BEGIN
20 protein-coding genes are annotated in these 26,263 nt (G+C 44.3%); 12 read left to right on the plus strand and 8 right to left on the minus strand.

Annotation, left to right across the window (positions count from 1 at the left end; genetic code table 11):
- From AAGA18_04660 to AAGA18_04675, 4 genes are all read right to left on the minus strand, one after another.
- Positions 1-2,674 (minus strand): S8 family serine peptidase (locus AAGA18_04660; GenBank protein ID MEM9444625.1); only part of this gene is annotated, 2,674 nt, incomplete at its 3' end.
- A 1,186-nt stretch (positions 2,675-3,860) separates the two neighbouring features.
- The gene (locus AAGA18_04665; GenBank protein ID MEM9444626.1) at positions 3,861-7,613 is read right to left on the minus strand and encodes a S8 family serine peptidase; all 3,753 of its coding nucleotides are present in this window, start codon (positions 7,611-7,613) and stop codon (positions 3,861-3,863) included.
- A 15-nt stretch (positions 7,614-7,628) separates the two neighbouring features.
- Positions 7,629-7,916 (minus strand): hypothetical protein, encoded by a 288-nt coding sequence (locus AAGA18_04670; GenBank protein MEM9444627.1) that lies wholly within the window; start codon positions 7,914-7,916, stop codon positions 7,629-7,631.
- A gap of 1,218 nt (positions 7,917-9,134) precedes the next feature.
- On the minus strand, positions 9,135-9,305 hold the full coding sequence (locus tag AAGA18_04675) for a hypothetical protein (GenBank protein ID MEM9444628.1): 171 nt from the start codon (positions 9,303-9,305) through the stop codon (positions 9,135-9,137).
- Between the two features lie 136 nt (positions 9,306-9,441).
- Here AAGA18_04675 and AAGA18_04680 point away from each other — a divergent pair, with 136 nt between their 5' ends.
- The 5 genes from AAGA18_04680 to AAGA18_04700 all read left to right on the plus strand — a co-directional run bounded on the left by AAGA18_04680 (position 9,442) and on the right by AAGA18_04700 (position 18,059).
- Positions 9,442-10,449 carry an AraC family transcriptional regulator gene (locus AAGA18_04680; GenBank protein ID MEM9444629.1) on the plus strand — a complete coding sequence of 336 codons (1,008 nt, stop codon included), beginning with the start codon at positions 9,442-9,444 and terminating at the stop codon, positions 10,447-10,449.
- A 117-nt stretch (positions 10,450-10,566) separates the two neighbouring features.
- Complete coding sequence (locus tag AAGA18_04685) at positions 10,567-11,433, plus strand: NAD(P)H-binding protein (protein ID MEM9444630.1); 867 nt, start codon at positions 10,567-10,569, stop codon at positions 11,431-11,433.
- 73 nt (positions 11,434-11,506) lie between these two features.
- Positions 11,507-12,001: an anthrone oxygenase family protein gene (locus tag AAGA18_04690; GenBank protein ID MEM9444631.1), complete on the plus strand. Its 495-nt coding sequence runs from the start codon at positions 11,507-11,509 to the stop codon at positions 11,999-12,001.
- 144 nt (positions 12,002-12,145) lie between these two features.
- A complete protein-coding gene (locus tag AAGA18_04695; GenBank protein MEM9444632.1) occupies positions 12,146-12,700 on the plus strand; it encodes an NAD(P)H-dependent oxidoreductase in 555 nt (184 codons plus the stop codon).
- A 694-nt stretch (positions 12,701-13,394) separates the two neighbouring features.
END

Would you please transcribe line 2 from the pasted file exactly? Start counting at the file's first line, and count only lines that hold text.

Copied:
Annotation, left to right across the window (positions count from 1 at the left end; genetic code table 11):